Thursday, 10 December 2015

Defined by our actions

Like millions in the UK, and 223 of our MPs, I was against our country's involvement in air strikes in Syria.

My MP was not one of those voting against the motion last week and we had an email exchange where I put forward my views and he gave a measured response. It was a standard letter explaining his stance to reply to the emails he was no doubt receiving lobbying against the bombing campaign, but a thought through, reasoned response none the less.

This was a few days before the vote, and given Cameron's outrageous 'terrorist sympathiser' remarks, I felt the need to write a follow up email. I was joining the voices calling for peace, voices expressing anguish about the prospect of escalating the situation rather than resolving it. I knew he wouldn't change his mind, but I knew that saying nothing would mean I had done nothing to prevent it.

It took a while for the second response to come through (after the vote of course, my second email was too close to the debate to expect a reply). Again it was a measured, thoughtful response. Except for one sentence about Deash which has really got my back up:

"They hate us and want to attack us for who we are, not what we do."
Really?!

There is more than one reason why I take issue with this 'who we are, not what we do' sentence.

Firstly, what the hell is that meant to mean: 'who we are?' And in what way is that unrelated to what we do?

Who are we? - Human. I don't believe that we are hated simply for being human because then the organisation would surely implode through in-fighting.  Who are we? British. But being British means being part of a diverse nation. Are we hated for our diversity? Are we hated for lack of faith, or too many faiths in close proximity?  Are we hated for our role in the Western world? Well, I expect it is the latter possibility that comes closer to it. But then isn't our role inextricably linked with what we do. How can you possibly define who we are without examining our actions?

Secondly, I resent the way this sentence creates an 'us' and 'them'. Everyone starts off being a son or daughter. Many, although presumably not all, will have been cherished and loved. But then their upbringing, experience, belief system, conflicts and influences have led them to act in ways that we struggle to comprehend. However, assuming that they hate us no matter what we do, means that there is no possibility of change, of reconciliation. I also resent being put in an 'us' category that I have no say over.

Why might someone hate me as individual when they don't know me? Surely it is because of what is being done in my name (however much I may hashtag #notinmyname). It must be the action, not the very fact of being that is the problem. Would they really hate 'us' as much if it were not for our actions - either present or historic - in creating inequalities in the world, taking greater than our share of the world's resources, treating people with mistrust while at the same time being perfectly happy to sell them weapons?

Therefore, I still feel very strongly that dropping bombs wrong thing to do. On an individual level, I do not want to sanction the killing of another individual. Whether air strikes can be limited to infrastructure or not (and I very much doubt that they can be), I believe bombing in the area will directly or indirectly kill people. The Syrians home land is already such a terrifying place they are forced to flee and try their luck in desperate circumstances, in over crowded refugee camps or attempting to cross borders which we also seem to be determined to secure against them. We only make it worse with our actions. We will create more fear, which in turn could lead to more hate. For those already involved in terrorism, they will feel more justified in their actions against us.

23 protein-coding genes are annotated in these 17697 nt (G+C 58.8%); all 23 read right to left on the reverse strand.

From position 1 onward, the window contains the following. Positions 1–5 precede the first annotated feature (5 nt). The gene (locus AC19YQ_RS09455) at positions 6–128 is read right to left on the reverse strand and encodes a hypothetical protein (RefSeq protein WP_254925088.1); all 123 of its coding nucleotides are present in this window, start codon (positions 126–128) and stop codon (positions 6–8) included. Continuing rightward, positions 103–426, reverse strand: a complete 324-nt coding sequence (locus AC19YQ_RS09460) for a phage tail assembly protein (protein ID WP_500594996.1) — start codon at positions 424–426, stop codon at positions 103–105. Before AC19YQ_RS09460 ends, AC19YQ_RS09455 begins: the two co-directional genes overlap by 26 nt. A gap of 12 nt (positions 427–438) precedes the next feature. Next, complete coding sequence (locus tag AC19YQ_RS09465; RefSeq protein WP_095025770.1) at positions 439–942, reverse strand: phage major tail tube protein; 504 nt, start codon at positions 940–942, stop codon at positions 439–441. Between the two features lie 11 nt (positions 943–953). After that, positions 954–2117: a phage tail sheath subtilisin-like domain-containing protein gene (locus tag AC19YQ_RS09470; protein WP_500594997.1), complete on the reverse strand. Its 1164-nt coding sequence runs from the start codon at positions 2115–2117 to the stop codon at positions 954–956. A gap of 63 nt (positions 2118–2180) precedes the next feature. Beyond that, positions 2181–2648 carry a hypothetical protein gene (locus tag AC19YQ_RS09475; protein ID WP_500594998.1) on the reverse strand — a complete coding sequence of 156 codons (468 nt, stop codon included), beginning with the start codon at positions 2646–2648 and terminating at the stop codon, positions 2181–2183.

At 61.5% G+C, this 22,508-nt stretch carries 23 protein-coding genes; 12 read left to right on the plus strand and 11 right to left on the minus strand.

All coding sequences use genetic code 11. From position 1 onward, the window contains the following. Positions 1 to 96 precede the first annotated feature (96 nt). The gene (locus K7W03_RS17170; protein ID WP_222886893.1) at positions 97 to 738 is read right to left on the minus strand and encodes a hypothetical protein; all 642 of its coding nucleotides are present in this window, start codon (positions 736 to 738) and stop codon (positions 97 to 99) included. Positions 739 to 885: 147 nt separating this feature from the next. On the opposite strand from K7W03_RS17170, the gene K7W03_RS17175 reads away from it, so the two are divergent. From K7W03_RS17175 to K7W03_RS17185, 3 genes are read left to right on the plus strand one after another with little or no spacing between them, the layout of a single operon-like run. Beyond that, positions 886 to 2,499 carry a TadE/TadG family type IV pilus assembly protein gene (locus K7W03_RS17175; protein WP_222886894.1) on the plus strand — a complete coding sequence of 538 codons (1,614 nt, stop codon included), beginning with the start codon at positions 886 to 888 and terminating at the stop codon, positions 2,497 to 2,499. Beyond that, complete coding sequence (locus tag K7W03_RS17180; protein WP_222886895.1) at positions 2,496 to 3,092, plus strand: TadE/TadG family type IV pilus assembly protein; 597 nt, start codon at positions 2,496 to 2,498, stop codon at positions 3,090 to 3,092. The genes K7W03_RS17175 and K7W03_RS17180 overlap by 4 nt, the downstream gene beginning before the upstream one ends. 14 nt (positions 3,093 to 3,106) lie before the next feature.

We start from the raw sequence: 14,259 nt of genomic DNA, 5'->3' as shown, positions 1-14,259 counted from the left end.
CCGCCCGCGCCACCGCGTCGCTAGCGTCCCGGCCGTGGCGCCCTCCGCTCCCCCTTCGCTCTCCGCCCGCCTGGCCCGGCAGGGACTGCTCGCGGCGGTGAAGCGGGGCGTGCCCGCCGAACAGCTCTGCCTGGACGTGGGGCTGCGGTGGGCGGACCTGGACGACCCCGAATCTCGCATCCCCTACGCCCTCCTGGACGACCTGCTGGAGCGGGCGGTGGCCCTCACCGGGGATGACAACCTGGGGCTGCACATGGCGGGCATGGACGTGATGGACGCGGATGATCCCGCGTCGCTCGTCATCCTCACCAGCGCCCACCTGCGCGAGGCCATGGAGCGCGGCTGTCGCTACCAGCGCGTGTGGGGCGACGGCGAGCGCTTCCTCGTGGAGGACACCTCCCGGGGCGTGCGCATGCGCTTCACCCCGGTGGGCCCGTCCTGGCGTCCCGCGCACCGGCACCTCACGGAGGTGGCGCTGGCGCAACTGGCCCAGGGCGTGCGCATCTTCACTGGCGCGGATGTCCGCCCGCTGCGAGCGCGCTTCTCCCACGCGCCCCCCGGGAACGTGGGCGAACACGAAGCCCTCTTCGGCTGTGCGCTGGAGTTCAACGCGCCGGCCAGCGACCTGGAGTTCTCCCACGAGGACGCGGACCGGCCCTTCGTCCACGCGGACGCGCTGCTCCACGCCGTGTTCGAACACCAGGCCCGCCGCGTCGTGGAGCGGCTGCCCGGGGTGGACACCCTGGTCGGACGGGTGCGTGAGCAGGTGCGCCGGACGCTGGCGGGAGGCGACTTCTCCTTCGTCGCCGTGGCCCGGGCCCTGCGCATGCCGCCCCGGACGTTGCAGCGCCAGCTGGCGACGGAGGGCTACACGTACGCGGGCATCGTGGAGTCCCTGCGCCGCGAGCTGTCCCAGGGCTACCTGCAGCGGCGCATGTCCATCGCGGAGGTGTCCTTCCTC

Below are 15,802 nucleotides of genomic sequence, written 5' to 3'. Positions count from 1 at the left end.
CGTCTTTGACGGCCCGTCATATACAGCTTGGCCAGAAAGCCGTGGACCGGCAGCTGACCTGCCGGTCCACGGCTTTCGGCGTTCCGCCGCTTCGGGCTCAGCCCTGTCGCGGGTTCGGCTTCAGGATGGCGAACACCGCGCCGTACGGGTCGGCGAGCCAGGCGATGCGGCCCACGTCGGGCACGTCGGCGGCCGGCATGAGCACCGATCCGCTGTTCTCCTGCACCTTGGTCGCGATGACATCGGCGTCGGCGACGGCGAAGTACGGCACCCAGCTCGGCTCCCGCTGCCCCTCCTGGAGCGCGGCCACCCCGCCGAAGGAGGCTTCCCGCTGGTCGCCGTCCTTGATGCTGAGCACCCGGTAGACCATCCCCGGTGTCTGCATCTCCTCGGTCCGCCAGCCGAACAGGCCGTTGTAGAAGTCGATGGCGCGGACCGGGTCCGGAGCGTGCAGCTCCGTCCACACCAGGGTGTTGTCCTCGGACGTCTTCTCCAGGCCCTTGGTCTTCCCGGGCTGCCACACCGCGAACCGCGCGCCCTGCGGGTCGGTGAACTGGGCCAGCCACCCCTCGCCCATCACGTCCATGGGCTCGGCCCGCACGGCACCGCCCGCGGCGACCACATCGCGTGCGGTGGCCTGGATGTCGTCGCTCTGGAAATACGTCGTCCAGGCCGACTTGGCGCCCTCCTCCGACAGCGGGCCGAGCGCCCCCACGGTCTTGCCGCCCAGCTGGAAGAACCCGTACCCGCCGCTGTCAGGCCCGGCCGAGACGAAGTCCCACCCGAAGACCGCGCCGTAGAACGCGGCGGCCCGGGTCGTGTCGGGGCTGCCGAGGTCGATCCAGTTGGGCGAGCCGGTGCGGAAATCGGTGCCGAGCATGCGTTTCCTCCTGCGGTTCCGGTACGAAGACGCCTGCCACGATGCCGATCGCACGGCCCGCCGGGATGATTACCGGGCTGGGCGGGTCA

What do our actions say about who we are? If we bomb, it says we are aggressive. If we aim for dialogue, it says we want to create a human connection. If we sell arms to people or nations without taking into consideration their human rights record, it says we care more about money than peace. If we invest in the health and education of our people, it says we value each other.



So what can we do? Not bombing does not mean not taking any action at all. Indeed we need to keep living, keep loving, and keep on striving to live in harmony with our fellow human beings. We need to make sure we make informed choices in our daily lives, and exert what influence we can to seek peace. We need to make sure that what we do is in keeping with who we are, recognising that what we will be known for what we do.

There is a small sentence within the Quaker Advices and Queries that is currently stuck in my mind:
"Let your life speak."
We should let our lives speak and allow what we choose to do to be a true expression of who we are.  

It is easy to feel overwhelmed by the situation, but I take heart that I am far from alone in my belief that bombing is not the way to resolve conflict. I thank everyone who has expressed concern about the road we are being taken down, for there is strength to be gained from each other. I have been grateful for people highlighting protests not always covered by the mainstream media. I will remember the words of one of the Veterans for Peace who returned his medal saying "you cannot sow bloodshed and reap peace".

We need to keep making our voices heard and listening to each other. You can be clear that the current bombing campaign in Syria is certainly not in my name. If it makes no difference today, then maybe it will tomorrow. And if not tomorrow, then perhaps greater understanding over time will help build the foundations to build a peaceful world.  I choose hope over despair.